May 12 - July 24, 2016
This exhibition is presented in conjunction with the Manhattan Public Library summer reading theme “On Your Mark, Get Set, Read.”
April 5, 2016 - July 17, 2016
“Since 2006 I have done over 70 paintings and 50 prints that are based upon the incarceration camp experience during WWII, when over 120,000 Americans of Japanese ancestry living on the West Coast were sent off to live in tar paper barracks, hemmed in behind barbed wire fences, surrounded by guard towers with machine guns pointed in. These camps were situated in deserts and lava fields in ten of the most desolate locations in the Western United States. I was a child of 2-5 years of age and all of my earliest recollections of life are from Camp Minidoka, Idaho.
This exhibition should serve as a reminder that during times of international crises, our government seems to consistently lose its memory regarding past mistakes.”
Roger Shimomura’s paintings, prints, and theatre pieces address sociopolitical issues of ethnicity. He was born in Seattle, Washington and spent two years of his early childhood in Minidoka, Idaho, one of 10 concentration camps for Japanese Americans during WWII. During his career as an artist and teacher he has received numerous prestigious awards. Art works by Shimomura are in the permanent collections of over ninety museums, including the Metropolitan Museum of Art, Whitney Museum of American Art, and the National Portrait Gallery of the Smithsonian Institution.
April 5, 2016 - July 31, 2016
Toyo Miyatake (1895–1979) was a Los Angeles-based Japanese American artist and photographer, best known for his photographs that secretly documented the lives of Japanese Americans interned at Manzanar in the High Sierras of California during World War II.
The exhibition Behind the Glass Eye includes Miyatake’s early experimental studio images as well as the more well-known scenes inside the barbed wired fencing of Manzanar. Together these photographs tell the story of an artistic life interrupted by war.
This exhibition is guest-curated by Hirokazu Kosaka, artistic director of the Japanese American Cultural and Community Center in Los Angeles, and Alan Miyatake of the Toyo Miyatake Studio in San Gabriel, CA.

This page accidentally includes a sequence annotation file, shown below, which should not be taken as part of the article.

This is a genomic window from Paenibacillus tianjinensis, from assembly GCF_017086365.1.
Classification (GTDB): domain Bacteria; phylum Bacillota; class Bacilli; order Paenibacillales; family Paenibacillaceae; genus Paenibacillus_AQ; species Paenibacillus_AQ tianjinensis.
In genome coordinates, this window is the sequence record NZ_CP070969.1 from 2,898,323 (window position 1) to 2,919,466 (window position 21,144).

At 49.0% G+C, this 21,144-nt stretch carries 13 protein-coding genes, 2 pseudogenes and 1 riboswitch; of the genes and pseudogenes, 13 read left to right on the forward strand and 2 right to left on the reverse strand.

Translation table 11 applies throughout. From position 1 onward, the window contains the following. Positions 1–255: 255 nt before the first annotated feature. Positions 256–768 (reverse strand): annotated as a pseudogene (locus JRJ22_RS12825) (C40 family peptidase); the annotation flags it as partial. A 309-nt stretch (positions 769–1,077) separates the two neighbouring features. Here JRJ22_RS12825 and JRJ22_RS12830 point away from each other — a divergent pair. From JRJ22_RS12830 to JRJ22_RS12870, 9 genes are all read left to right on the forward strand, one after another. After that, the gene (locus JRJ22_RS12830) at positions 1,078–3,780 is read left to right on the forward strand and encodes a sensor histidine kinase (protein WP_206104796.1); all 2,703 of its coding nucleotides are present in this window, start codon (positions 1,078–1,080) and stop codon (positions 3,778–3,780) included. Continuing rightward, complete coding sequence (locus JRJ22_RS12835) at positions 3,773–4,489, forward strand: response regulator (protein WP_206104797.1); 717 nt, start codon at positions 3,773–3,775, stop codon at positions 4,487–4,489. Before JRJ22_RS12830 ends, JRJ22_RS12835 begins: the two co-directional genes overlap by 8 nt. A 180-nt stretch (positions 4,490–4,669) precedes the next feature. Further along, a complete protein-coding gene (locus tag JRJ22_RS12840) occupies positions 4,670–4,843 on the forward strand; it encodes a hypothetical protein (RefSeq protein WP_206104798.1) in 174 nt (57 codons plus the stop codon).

March 8, 2016 - June 26, 2016
In his photographic projects for National Geographic over the last three decades, Jim Richardson has explored natural landscapes and human cultures and environmental issues around the world. But those worldwide photographic coverages were rooted in his Kansas upbringing and the subjects he found close to home. Beneath the Prairie Sky will explore life and meaning on the Great Plains. He has returned often to the subject of the prairie and the livelihoods of the people who make their homes in that ecosystem, at once rich and austere, beautiful and punishing. Filled with both exhilarating wonder and gnawing doubt, the artist says these photographs reflect 50 years of soul searching. Jim Richardson is the 2016 Friends of the Beach Museum of Art Gift Print Artist.
August 24, 2015 - July 2016
Annually, the Kansas State Book Network (KSBN) chooses a book which is given to all incoming students. The Other Wes Moore by Wes Moore was selected as the K-State Common Book for the 2015-16 academic year. With assistance from the KSBN selection committee, two works of art that mirror the themes found in the book have been selected as the Common Works of Art. Mitosis (2000), an earthenware piece by former K-State student Jarod Morris and a 2001 untitled painting by Tom Kretz will be on display through July 2016.
Fall 2014 - May 2017
Inspired by the artist’s encounter with stacked rock sculptures in woods near Lake Perry, Cairns on the Beach highlights the natural beauty of our region’s geology and pays homage to the long history of built stone structures in Kansas. Herd, who is best known for his work as a crop artist—arranging rocks, dirt and plants into compositions best seen from above—acted as lead artist on this collaboratively designed project. Throughout the fall 2014 semester, Herd will work with students from the K-State departments of Art and Landscape Architecture and Regional and Community Planning to design and install this temporary outdoor installation.
Art for Every Home: Associated American Artists is organized by the Marianna Kistler Beach Museum of Art, Kansas State University. The exhibition of 136 objects from over 25 museums and private collections is co-curated by Beach Museum of Art Curator, Elizabeth Seaton and travels to the Grey Art Gallery, New York University, April 19-July 9, 2016; and the Syracuse University Art Galleries, New York, January 12 – March 26, 2017.